My family became very sad, but they were very supportive and my mother gave me lots of encouragement to finish my PhD here because any decision to return means uncertainty about leaving Turkey again due to passport issues. Actually, now I am not able to travel out of the United Kingdom either and have no clear residency status without applying for asylum. I am stuck here and this affects everything; my wellbeing, my ability to carry out my research, my political activity, my entire life. However, I am much better than last year and I feel I could define the difficulties I had and I can continue.

Before coming to London, I assumed I would go back to Turkey for a holiday within two months. Now I am still waiting to get my travel rights back, and have no idea when, if ever, they will be returned. I was lost for words following my dismissal. It wasn’t that I lost my job, I also lost my rights. Although I wasn’t the first to be dismissed, the feeling of loss still felt unknown.

Index: How did it impact your studies?

Erkonan: It fundamentally affected my research. The predominant focus I have in my life: work is being paralysed. I have a sense of not being in control and not being able to think clearly or critically. It takes incredible resilience and I often doubt myself. I was not able to work productively. I am so lucky that I am supervised by two amazing people in London. They are very supportive and understanding. They are not only dealing with my thesis, but they are also friendly and help me emotionally.

Immediately after I came here, my supervisors were aware of the risks and they wanted me to change my thesis fieldwork, as my initial research was based on Turkey. After four months, I was dismissed by Ankara University and unfortunately my everyday life was massively affected therefore I couldn’t concentrate easily. But now, I am in a totally different mindset.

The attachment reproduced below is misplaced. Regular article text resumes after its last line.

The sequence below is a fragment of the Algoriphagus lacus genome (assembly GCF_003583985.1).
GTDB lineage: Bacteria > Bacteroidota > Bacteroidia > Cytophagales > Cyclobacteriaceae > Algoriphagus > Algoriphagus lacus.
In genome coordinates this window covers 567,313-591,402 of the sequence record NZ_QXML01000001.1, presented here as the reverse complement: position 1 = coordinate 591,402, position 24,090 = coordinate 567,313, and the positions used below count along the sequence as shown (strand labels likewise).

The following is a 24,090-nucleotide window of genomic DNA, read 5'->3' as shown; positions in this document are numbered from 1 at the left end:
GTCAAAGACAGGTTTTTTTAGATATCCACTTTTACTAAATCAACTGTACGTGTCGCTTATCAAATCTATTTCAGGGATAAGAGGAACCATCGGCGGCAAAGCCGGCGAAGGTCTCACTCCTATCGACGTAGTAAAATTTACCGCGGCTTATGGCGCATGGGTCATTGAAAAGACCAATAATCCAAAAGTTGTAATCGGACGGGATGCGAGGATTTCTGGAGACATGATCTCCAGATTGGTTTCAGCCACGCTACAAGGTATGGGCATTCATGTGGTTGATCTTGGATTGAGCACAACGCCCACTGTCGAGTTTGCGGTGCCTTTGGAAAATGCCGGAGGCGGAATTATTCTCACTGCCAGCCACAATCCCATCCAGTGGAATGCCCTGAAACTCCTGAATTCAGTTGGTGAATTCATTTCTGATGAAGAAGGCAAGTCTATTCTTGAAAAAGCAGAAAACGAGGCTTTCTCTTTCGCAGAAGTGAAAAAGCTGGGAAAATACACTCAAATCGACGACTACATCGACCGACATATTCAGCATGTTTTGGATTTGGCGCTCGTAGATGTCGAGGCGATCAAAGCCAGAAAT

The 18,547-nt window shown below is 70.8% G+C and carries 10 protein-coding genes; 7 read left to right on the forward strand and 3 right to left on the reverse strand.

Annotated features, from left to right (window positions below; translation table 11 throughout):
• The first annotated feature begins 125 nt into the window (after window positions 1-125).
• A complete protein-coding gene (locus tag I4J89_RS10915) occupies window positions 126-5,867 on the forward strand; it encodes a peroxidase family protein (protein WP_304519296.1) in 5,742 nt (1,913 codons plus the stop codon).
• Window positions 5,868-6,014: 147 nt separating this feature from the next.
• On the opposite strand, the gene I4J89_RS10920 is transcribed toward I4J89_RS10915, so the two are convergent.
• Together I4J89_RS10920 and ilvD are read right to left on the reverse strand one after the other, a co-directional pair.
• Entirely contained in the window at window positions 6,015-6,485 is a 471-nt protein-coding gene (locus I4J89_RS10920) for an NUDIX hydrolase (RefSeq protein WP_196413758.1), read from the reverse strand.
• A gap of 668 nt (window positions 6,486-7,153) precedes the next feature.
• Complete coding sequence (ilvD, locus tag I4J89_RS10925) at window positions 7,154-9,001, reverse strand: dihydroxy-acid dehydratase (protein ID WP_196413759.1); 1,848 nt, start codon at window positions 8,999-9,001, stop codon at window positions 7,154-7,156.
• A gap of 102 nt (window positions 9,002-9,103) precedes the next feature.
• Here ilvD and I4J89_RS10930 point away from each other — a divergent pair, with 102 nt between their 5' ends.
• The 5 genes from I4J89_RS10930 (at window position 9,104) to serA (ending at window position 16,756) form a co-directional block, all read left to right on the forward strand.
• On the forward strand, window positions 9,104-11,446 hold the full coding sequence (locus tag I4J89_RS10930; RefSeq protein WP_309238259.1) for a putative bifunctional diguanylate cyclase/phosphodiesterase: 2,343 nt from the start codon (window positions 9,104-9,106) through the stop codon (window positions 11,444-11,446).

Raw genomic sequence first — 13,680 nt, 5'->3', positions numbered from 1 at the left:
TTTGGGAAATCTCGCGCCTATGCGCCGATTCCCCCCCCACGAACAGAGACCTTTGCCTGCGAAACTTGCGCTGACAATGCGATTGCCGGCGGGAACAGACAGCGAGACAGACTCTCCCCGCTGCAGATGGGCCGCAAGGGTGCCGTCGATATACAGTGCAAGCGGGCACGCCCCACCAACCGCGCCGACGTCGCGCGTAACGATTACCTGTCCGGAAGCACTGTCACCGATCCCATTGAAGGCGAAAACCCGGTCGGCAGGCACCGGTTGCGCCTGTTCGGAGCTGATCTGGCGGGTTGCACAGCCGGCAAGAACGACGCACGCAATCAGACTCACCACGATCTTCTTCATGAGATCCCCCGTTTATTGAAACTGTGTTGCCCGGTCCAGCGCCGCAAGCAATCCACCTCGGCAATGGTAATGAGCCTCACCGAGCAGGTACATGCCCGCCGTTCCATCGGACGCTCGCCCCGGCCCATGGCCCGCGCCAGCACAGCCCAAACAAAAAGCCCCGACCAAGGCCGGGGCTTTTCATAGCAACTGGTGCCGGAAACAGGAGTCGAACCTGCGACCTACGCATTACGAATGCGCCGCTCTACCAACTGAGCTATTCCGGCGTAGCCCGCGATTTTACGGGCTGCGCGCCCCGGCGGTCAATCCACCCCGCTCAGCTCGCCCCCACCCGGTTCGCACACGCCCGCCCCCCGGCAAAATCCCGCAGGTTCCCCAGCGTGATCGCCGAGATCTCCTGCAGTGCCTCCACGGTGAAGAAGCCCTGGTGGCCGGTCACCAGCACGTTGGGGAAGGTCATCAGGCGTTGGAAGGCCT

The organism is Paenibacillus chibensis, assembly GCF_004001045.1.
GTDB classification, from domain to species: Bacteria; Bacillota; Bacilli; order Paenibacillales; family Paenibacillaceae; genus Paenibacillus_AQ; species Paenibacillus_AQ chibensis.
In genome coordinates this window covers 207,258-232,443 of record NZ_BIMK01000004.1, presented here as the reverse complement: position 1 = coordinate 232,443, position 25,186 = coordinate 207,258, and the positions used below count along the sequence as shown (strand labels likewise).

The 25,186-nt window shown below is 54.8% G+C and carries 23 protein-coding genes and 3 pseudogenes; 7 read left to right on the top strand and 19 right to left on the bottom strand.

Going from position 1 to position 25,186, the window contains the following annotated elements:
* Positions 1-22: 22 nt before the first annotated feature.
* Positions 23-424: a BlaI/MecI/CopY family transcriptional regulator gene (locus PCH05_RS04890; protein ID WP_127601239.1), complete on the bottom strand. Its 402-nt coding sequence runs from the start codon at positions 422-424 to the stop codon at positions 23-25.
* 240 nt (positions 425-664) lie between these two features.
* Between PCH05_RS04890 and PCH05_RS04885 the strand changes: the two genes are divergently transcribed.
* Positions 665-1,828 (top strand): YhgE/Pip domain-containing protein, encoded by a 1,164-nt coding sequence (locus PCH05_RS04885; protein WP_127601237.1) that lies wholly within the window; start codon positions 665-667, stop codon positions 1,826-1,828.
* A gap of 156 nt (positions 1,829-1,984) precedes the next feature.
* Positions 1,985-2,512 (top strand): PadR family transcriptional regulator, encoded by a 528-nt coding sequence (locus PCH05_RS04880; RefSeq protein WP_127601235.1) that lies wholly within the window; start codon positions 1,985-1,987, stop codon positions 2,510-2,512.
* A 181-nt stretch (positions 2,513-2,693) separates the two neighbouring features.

Index: What was the most difficult part?

Erkonan: For me, the most difficult part is defining and understanding the feeling and emotions I’ve encountered. The uncertainty has a material, political basis that reflects the precariousness of the refugee’s sıtuation in Britain, a country with its own issues regarding the rights of foreigners. I have been interested to see how UK academia enforces conformity, not by jail sentences, but by neoliberalisation. Under the state of emergency, the law decrees against dissidents mean civil death. Your passport is taken away so you can’t travel abroad and you can’t find employment in public and private services. Trying to fight back is hard because you have no rights; you have to wait for the state of the emergency commission to make specific decisions about the law decrees.

During this process, I’ve never felt alone. Since the government’s attacks started, Turkey’s academics have stood in solidarity.

Index: Why do you think that people in academia are being brought to trial? What’s the government’s goal?